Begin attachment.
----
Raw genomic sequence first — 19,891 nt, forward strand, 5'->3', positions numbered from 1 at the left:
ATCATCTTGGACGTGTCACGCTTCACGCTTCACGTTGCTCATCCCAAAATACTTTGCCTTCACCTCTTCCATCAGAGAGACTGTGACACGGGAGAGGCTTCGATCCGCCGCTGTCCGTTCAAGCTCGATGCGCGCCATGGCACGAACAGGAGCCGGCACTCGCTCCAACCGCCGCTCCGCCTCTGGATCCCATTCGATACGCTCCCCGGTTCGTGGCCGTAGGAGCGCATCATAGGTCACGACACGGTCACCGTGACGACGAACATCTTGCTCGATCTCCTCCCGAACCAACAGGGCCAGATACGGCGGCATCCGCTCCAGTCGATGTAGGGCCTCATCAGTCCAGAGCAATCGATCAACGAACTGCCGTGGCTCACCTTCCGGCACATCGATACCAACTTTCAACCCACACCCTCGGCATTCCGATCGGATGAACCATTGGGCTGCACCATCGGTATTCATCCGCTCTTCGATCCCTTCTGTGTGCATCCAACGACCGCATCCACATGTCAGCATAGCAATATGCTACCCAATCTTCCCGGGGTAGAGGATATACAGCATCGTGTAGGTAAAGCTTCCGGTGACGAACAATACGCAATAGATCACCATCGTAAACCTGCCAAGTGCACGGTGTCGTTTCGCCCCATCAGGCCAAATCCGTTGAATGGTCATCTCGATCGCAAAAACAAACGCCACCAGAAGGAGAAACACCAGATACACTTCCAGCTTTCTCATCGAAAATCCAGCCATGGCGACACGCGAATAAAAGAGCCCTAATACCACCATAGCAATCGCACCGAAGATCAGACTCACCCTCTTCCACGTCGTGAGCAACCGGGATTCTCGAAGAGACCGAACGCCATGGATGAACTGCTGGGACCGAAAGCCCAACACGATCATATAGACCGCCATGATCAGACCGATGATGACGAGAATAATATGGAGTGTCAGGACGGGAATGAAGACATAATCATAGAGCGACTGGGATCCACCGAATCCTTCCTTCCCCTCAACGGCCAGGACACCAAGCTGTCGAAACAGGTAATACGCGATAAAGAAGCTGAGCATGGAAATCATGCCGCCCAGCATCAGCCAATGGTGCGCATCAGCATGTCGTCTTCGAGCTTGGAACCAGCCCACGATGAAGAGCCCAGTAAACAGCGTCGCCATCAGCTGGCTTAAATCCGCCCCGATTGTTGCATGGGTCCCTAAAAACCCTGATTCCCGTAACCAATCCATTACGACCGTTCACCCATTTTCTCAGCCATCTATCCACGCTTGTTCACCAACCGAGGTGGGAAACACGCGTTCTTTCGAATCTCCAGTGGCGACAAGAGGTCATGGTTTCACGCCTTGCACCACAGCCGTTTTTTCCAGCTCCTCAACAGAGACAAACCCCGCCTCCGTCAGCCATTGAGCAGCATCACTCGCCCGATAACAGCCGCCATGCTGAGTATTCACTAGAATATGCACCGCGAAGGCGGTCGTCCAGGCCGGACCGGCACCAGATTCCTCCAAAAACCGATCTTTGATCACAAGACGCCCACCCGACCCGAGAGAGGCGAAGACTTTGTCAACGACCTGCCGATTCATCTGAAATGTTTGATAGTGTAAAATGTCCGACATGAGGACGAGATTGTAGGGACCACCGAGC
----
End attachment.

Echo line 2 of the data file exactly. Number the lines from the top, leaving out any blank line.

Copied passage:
ATCATCTTGGACGTGTCACGCTTCACGCTTCACGTTGCTCATCCCAAAATACTTTGCCTTCACCTCTTCCATCAGAGAGACTGTGACACGGGAGAGGCTTCGATCCGCCGCTGTCCGTTCAAGCTCGATGCGCGCCATGGCACGAACAGGAGCCGGCACTCGCTCCAACCGCCGCTCCGCCTCTGGATCCCATTCGATACGCTCCCCGGTTCGTGGCCGTAGGAGCGCATCATAGGTCACGACACGGTCACCGTGACGACGAACATCTTGCTCGATCTCCTCCCGAACCAACAGGGCCAGATACGGCGGCATCCGCTCCAGTCGATGTAGGGCCTCATCAGTCCAGAGCAATCGATCAACGAACTGCCGTGGCTCACCTTCCGGCACATCGATACCAACTTTCAACCCACACCCTCGGCATTCCGATCGGATGAACCATTGGGCTGCACCATCGGTATTCATCCGCTCTTCGATCCCTTCTGTGTGCATCCAACGACCGCATCCACATGTCAGCATAGCAATATGCTACCCAATCTTCCCGGGGTAGAGGATATACAGCATCGTGTAGGTAAAGCTTCCGGTGACGAACAATACGCAATAGATCACCATCGTAAACCTGCCAAGTGCACGGTGTCGTTTCGCCCCATCAGGCCAAATCCGTTGAATGGTCATCTCGATCGCAAAAACAAACGCCACCAGAAGGAGAAACACCAGATACACTTCCAGCTTTCTCATCGAAAATCCAGCCATGGCGACACGCGAATAAAAGAGCCCTAATACCACCATAGCAATCGCACCGAAGATCAGACTCACCCTCTTCCACGTCGTGAGCAACCGGGATTCTCGAAGAGACCGAACGCCATGGATGAACTGCTGGGACCGAAAGCCCAACACGATCATATAGACCGCCATGATCAGACCGATGATGACGAGAATAATATGGAGTGTCAGGACGGGAATGAAGACATAATCATAGAGCGACTGGGATCCACCGAATCCTTCCTTCCCCTCAACGGCCAGGACACCAAGCTGTCGAAACAGGTAATACGCGATAAAGAAGCTGAGCATGGAAATCATGCCGCCCAGCATCAGCCAATGGTGCGCATCAGCATGTCGTCTTCGAGCTTGGAACCAGCCCACGATGAAGAGCCCAGTAAACAGCGTCGCCATCAGCTGGCTTAAATCCGCCCCGATTGTTGCATGGGTCCCTAAAAACCCTGATTCCCGTAACCAATCCATTACGACCGTTCACCCATTTTCTCAGCCATCTATCCACGCTTGTTCACCAACCGAGGTGGGAAACACGCGTTCTTTCGAATCTCCAGTGGCGACAAGAGGTCATGGTTTCACGCCTTGCACCACAGCCGTTTTTTCCAGCTCCTCAACAGAGACAAACCCCGCCTCCGTCAGCCATTGAGCAGCATCACTCGCCCGATAACAGCCGCCATGCTGAGTATTCACTAGAATATGCACCGCGAAGGCGGTCGTCCAGGCCGGACCGGCACCAGATTCCTCCAAAAACCGATCTTTGATCACAAGACGCCCACCCGACCCGAGAGAGGCGAAGACTTTGTCAACGACCTGCCGATTCATCTGAAATGTTTGATAGTGTAAAATGTCCGACATGAGGACGAGATTGTAGGGACCACCGAGC